Medan, Indonesia – In February, presidential hopeful Prabowo Subianto made his first visit to Medan, the provincial capital of North Sumatra and home to one of Indonesia’s largest populations of ethnic Chinese.
Thousands turned out to hear what the former general had to say. While many other Indonesians might be focussed on issues of identity, the ethnic Chinese minority has more pragmatic concerns.
“People are often swayed by religious affiliations or racial ties, but that’s less the case with Chinese-Indonesian voters,” said Endar Hadi Purwanto, who owns a traditional Chinese tea shop in Medan.
“We’re more interested in the goals of the candidates and whether they are really going to work in the best interests of the people.”
According to a 2010 census, there are around three million Chinese-Indonesians in the country. Around six percent of them are in North Sumatra. In Medan, these voters make up 10 percent of the population after the Batak and Javanese.
But the ethnic Chinese community has long faced discrimination in the country.
In the 1960s, anti-communist purges that swept the archipelago as Soeharto wrested power from founding President Sukarno, an estimated 500,000 people died, including thousands of Chinese-Indonesians.
As Soeharto consolidated his position as president, Chinese language schools were banned, as was the celebration of traditional Chinese holidays such as the Lunar New Year. Many ethnic Chinese changed their names to make them sound more Indonesian.
It became a struggle for Chinese to find work in the ranks of the civil service or politics due to racial discrimination. As a result, many became business owners in order to carve out their own livelihoods in Indonesia.
Sitting in his Ho Teh Tiam tea shop, Endar said the experience of the past continues to affect the decisions Indonesia’s ethnic Chinese make today.
“We had to create our own opportunities and our own businesses,” said Endar.
“[So] infrastructure and growth are big issues for Chinese-Indonesians. We’re interested in candidates who care about efficiency and make things easier for business owners.”
Brilian Moktar is a member of the Regional House of People’s Representatives (DPRD) for North Sumatra and one of the few Chinese-Indonesians to have broken into politics in the region.
He agreed that Chinese-Indonesian voters were an important voice in North Sumatra, telling Al Jazeera that “we’re one of the largest groups in the province, ahead of say Malay or Minangkabau voters, so our votes certainly count.”
But Moktar also explained that courting this community was not a guarantee to success.
“Prabowo’s been rejected three times [in previous elections] by the majority of Indonesian voters. And Chinese-Indonesian voters are strongly influenced by facts, not identity politics. We vote based on logic,” he said.
For many Chinese-Indonesian voters, Prabowo’s strong nationalistic stance is also likely to deter them from voting for him.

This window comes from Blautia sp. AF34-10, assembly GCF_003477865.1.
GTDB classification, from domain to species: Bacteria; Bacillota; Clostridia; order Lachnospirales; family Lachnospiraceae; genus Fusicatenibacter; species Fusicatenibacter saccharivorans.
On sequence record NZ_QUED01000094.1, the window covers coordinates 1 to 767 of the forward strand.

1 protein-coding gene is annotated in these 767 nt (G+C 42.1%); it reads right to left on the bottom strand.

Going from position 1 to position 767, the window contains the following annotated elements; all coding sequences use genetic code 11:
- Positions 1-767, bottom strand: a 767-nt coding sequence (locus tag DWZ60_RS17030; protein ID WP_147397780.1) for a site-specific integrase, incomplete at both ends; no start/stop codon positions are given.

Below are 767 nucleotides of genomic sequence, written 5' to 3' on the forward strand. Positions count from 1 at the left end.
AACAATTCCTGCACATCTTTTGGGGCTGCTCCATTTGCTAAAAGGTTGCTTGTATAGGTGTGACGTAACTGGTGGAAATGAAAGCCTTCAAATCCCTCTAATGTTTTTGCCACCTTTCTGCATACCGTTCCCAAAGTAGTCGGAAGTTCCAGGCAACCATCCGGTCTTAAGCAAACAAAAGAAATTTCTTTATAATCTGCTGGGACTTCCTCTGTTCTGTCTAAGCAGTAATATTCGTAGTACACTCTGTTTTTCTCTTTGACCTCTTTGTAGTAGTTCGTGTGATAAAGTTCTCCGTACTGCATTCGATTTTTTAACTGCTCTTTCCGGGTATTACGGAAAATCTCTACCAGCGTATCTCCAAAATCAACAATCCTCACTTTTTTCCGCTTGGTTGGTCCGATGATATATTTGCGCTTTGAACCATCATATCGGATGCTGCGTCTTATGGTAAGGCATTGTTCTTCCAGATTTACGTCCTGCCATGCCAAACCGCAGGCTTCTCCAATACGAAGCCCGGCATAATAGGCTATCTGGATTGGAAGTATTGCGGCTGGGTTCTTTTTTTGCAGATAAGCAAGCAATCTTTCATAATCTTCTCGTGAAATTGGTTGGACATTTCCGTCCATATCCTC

Prabowo was accused of instigating anti-Chinese riots in 1998 when Soeharto was forced from power. They originated in Medan and spread to other parts of the country, leaving more than 1,000 people dead.
Prabowo was discharged from the military in August 1998 but has always denied stirring up racial unrest in the country.
“Prabowo is infamous for his anti-Chinese image,” said Ericssen, an independent political analyst who specialises in Indonesian electoral politics.
Ericssen, who is originally from North Sumatra, added that there were other, more pragmatic reasons why Prabowo may want to reach out to this community.
“Unlike in 2014, when his campaign had strong financial power, this year’s it has been financially challenging for Prabowo,” said Ericssen.
“He launched public fundraising including gala dinners with the Chinese-Indonesian community. Prabowo needs their money and Chinese-Indonesians who are tired of Jokowi’s government will see Prabowo as an alternative.”
Yohanes Sulaiman, a political analyst and lecturer at Universitas Jenderal Achmad Yani, agrees.
“As a voting bloc it seems both sides don’t care except seeing Chinese-Indonesians as a money machine,” said Sulaiman.
“Think about it. If they cared about [minority groups like] Christians and Chinese-Indonesians, there’s no way they would have allowed cases like Meiliana’s to happen.”
Meiliana, a Chinese-Indonesian Buddhist from Tanjung Balai in North Sumatra, was sentenced to 18 months in prison for blasphemy in August 2018.
She was blamed for complaining about the volume of the speakers at her local mosque.
Meiliana’s conviction was upheld last week by Indonesia’s highest court, but she told Al Jazeera that she rejected the allegations against her.
“Race and religion shouldn’t be used to create divisions between us,” Meiliana said from prison.
The case inflamed ethnic tensions in North Sumatra after rioters set fire to Buddhist temples in Tanjung Balai, and politicians, including incumbent President Joko Widodo, sought to distance themselves from the case claiming that they could not intervene in the legal process.
In travelling to Medan, Prabowo campaign spokesman, Dahnil Anzar Simanjuntak said the team was recognising the importance of North Sumatra to the political landscape.
Nationally, opinion polls suggest Widodo remains in the lead as election day nears, and many Chinese-Indonesian voters appear unconvinced by Prabowo’s attempt to win their votes this time around.
“In the end, the relationship between Prabowo and Chinese-Indonesian voters is not really about their vote. It is about political branding, political impression and political financing,” said Ericssen.